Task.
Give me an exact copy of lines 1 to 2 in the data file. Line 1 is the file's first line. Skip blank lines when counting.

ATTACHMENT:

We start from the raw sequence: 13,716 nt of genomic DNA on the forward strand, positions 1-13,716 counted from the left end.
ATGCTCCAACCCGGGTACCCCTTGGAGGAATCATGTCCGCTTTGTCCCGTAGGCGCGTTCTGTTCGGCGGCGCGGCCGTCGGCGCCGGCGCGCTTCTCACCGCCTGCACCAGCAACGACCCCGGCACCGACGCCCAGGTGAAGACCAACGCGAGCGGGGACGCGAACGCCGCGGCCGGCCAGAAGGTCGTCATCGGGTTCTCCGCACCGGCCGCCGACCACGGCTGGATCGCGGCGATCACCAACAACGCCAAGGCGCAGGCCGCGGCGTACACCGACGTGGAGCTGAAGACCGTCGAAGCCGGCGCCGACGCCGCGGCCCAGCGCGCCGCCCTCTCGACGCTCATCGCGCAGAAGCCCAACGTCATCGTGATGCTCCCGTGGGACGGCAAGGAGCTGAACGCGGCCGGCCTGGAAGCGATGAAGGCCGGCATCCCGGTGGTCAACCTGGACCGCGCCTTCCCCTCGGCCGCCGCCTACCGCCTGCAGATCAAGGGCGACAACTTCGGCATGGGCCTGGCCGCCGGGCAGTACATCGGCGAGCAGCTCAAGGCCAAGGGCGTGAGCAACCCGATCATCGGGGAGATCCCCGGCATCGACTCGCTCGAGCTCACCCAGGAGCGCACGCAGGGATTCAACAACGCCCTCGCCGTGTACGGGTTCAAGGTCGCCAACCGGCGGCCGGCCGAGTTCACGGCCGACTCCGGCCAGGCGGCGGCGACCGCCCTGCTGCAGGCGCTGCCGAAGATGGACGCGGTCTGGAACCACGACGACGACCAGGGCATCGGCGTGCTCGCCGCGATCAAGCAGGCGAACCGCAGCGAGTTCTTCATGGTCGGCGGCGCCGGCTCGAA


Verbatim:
We start from the raw sequence: 13,716 nt of genomic DNA on the forward strand, positions 1-13,716 counted from the left end.
ATGCTCCAACCCGGGTACCCCTTGGAGGAATCATGTCCGCTTTGTCCCGTAGGCGCGTTCTGTTCGGCGGCGCGGCCGTCGGCGCCGGCGCGCTTCTCACCGCCTGCACCAGCAACGACCCCGGCACCGACGCCCAGGTGAAGACCAACGCGAGCGGGGACGCGAACGCCGCGGCCGGCCAGAAGGTCGTCATCGGGTTCTCCGCACCGGCCGCCGACCACGGCTGGATCGCGGCGATCACCAACAACGCCAAGGCGCAGGCCGCGGCGTACACCGACGTGGAGCTGAAGACCGTCGAAGCCGGCGCCGACGCCGCGGCCCAGCGCGCCGCCCTCTCGACGCTCATCGCGCAGAAGCCCAACGTCATCGTGATGCTCCCGTGGGACGGCAAGGAGCTGAACGCGGCCGGCCTGGAAGCGATGAAGGCCGGCATCCCGGTGGTCAACCTGGACCGCGCCTTCCCCTCGGCCGCCGCCTACCGCCTGCAGATCAAGGGCGACAACTTCGGCATGGGCCTGGCCGCCGGGCAGTACATCGGCGAGCAGCTCAAGGCCAAGGGCGTGAGCAACCCGATCATCGGGGAGATCCCCGGCATCGACTCGCTCGAGCTCACCCAGGAGCGCACGCAGGGATTCAACAACGCCCTCGCCGTGTACGGGTTCAAGGTCGCCAACCGGCGGCCGGCCGAGTTCACGGCCGACTCCGGCCAGGCGGCGGCGACCGCCCTGCTGCAGGCGCTGCCGAAGATGGACGCGGTCTGGAACCACGACGACGACCAGGGCATCGGCGTGCTCGCCGCGATCAAGCAGGCGAACCGCAGCGAGTTCTTCATGGTCGGCGGCGCCGGCTCGAA